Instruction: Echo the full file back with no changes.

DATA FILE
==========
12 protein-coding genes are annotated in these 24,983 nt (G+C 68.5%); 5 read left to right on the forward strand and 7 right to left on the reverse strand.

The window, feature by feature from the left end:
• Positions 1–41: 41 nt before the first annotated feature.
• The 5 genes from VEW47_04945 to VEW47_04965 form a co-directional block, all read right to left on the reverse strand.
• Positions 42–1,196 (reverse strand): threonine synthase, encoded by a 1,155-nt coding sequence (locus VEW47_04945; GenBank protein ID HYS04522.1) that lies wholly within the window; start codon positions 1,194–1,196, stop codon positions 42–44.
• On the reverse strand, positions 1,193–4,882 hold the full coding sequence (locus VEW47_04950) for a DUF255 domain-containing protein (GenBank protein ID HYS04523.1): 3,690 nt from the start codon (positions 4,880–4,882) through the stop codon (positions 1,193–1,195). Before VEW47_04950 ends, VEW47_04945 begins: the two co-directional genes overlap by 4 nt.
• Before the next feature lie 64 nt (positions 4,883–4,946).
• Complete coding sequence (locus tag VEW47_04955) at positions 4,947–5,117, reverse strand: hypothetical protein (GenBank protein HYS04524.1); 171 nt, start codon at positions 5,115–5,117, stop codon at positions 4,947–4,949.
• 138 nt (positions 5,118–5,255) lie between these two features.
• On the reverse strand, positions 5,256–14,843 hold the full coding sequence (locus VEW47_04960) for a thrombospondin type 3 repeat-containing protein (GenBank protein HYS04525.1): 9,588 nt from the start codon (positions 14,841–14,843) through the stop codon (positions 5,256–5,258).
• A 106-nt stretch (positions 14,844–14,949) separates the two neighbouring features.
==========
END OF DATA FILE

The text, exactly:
12 protein-coding genes are annotated in these 24,983 nt (G+C 68.5%); 5 read left to right on the forward strand and 7 right to left on the reverse strand.

The window, feature by feature from the left end:
• Positions 1–41: 41 nt before the first annotated feature.
• The 5 genes from VEW47_04945 to VEW47_04965 form a co-directional block, all read right to left on the reverse strand.
• Positions 42–1,196 (reverse strand): threonine synthase, encoded by a 1,155-nt coding sequence (locus VEW47_04945; GenBank protein ID HYS04522.1) that lies wholly within the window; start codon positions 1,194–1,196, stop codon positions 42–44.
• On the reverse strand, positions 1,193–4,882 hold the full coding sequence (locus VEW47_04950) for a DUF255 domain-containing protein (GenBank protein ID HYS04523.1): 3,690 nt from the start codon (positions 4,880–4,882) through the stop codon (positions 1,193–1,195). Before VEW47_04950 ends, VEW47_04945 begins: the two co-directional genes overlap by 4 nt.
• Before the next feature lie 64 nt (positions 4,883–4,946).
• Complete coding sequence (locus tag VEW47_04955) at positions 4,947–5,117, reverse strand: hypothetical protein (GenBank protein HYS04524.1); 171 nt, start codon at positions 5,115–5,117, stop codon at positions 4,947–4,949.
• 138 nt (positions 5,118–5,255) lie between these two features.
• On the reverse strand, positions 5,256–14,843 hold the full coding sequence (locus VEW47_04960) for a thrombospondin type 3 repeat-containing protein (GenBank protein HYS04525.1): 9,588 nt from the start codon (positions 14,841–14,843) through the stop codon (positions 5,256–5,258).
• A 106-nt stretch (positions 14,844–14,949) separates the two neighbouring features.